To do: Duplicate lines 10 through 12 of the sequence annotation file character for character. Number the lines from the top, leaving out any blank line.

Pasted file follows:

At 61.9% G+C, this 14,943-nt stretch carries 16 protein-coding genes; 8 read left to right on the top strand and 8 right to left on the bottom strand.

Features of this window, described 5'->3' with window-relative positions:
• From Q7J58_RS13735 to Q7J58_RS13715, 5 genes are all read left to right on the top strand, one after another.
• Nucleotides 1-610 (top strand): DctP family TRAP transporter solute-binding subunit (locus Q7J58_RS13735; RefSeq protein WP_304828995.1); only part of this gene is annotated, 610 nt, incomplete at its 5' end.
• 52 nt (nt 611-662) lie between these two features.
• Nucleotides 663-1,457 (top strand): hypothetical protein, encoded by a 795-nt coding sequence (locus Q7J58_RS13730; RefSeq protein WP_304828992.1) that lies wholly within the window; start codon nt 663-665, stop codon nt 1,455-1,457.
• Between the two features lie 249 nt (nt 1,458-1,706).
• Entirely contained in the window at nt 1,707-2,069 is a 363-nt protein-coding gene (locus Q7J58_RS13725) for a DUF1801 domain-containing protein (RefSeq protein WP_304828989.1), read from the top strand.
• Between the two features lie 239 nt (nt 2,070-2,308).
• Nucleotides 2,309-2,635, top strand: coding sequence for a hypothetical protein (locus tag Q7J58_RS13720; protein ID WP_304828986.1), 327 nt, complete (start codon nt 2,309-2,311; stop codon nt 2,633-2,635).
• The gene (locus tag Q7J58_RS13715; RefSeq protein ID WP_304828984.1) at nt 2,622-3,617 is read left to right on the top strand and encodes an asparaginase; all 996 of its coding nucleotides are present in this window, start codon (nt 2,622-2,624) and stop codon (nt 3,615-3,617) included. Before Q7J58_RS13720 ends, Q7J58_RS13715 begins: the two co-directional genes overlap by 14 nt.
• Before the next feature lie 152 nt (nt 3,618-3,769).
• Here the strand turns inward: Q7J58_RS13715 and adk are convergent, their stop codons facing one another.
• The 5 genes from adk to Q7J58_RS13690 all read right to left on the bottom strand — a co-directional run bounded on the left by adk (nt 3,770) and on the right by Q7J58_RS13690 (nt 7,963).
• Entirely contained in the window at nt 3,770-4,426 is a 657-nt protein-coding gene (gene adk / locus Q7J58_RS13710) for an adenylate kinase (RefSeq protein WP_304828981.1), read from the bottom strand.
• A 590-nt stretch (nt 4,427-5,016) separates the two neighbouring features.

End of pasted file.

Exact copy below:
• Nucleotides 2,309-2,635, top strand: coding sequence for a hypothetical protein (locus tag Q7J58_RS13720; protein ID WP_304828986.1), 327 nt, complete (start codon nt 2,309-2,311; stop codon nt 2,633-2,635).
• The gene (locus tag Q7J58_RS13715; RefSeq protein ID WP_304828984.1) at nt 2,622-3,617 is read left to right on the top strand and encodes an asparaginase; all 996 of its coding nucleotides are present in this window, start codon (nt 2,622-2,624) and stop codon (nt 3,615-3,617) included. Before Q7J58_RS13720 ends, Q7J58_RS13715 begins: the two co-directional genes overlap by 14 nt.
• Before the next feature lie 152 nt (nt 3,618-3,769).